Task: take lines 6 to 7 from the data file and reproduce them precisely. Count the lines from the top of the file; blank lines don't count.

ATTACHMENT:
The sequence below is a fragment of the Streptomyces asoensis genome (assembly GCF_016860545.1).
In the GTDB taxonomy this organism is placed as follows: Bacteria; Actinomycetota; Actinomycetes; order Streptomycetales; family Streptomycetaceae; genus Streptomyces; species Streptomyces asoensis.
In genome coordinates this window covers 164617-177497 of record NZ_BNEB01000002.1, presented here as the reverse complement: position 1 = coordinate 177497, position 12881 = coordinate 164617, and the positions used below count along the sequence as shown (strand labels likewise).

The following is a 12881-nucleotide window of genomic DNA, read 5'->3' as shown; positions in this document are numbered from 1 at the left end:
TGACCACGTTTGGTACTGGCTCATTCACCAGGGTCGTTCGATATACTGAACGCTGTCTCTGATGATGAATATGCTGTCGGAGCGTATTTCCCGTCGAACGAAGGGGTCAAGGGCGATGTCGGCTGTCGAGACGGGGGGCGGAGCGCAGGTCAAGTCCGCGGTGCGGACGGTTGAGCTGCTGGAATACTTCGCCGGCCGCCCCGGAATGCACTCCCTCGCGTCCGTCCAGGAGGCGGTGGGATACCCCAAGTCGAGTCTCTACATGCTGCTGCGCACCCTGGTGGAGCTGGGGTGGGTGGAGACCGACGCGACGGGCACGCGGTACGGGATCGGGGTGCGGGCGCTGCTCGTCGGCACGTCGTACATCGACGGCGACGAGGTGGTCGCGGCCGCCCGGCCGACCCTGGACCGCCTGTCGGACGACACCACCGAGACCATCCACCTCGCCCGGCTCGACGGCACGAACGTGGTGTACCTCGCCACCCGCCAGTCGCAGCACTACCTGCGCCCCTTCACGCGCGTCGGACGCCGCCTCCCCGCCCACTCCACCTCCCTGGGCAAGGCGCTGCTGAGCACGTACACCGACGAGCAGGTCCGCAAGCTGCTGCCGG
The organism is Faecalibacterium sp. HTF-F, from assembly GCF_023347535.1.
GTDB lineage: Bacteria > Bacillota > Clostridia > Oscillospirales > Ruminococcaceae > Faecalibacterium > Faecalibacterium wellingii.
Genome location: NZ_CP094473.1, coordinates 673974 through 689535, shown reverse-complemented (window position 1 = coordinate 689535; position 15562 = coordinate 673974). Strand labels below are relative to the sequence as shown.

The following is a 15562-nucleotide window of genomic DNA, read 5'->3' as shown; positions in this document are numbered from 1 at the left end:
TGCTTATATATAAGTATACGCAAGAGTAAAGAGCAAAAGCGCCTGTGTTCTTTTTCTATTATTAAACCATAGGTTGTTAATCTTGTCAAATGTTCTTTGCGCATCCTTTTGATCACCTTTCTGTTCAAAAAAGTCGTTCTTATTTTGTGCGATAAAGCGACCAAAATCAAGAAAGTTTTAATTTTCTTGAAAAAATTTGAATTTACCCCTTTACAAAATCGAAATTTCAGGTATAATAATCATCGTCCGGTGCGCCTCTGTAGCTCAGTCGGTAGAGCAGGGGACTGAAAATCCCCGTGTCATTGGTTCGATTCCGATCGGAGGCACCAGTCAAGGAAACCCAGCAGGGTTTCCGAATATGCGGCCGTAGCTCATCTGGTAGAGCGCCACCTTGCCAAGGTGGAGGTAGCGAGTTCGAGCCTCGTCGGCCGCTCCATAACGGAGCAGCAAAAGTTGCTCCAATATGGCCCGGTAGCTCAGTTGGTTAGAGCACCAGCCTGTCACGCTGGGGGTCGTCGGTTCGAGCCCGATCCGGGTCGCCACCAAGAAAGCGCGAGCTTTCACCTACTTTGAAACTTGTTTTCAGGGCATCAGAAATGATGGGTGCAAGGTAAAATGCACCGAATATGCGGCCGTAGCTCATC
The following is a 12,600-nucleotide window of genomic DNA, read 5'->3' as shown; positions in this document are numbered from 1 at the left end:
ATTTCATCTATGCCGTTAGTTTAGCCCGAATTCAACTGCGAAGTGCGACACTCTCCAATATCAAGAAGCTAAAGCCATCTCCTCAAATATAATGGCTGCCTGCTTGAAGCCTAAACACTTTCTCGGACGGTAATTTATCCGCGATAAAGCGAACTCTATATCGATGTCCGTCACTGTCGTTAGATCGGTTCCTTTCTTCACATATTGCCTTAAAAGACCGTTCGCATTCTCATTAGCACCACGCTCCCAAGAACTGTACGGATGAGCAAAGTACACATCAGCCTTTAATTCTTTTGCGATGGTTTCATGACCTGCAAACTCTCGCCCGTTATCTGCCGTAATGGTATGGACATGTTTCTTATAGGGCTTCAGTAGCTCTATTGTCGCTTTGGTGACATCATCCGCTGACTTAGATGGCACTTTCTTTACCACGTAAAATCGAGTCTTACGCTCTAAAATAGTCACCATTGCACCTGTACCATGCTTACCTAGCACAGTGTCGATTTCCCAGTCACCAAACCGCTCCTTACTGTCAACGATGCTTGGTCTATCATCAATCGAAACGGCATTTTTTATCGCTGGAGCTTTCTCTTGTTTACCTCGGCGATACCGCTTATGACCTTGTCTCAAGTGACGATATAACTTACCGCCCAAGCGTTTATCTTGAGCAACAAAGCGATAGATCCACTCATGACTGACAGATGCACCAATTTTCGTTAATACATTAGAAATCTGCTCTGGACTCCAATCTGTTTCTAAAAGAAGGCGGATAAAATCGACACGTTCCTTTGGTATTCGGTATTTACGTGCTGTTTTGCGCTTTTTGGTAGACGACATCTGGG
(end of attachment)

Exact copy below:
The organism is Faecalibacterium sp. HTF-F, from assembly GCF_023347535.1.
GTDB lineage: Bacteria > Bacillota > Clostridia > Oscillospirales > Ruminococcaceae > Faecalibacterium > Faecalibacterium wellingii.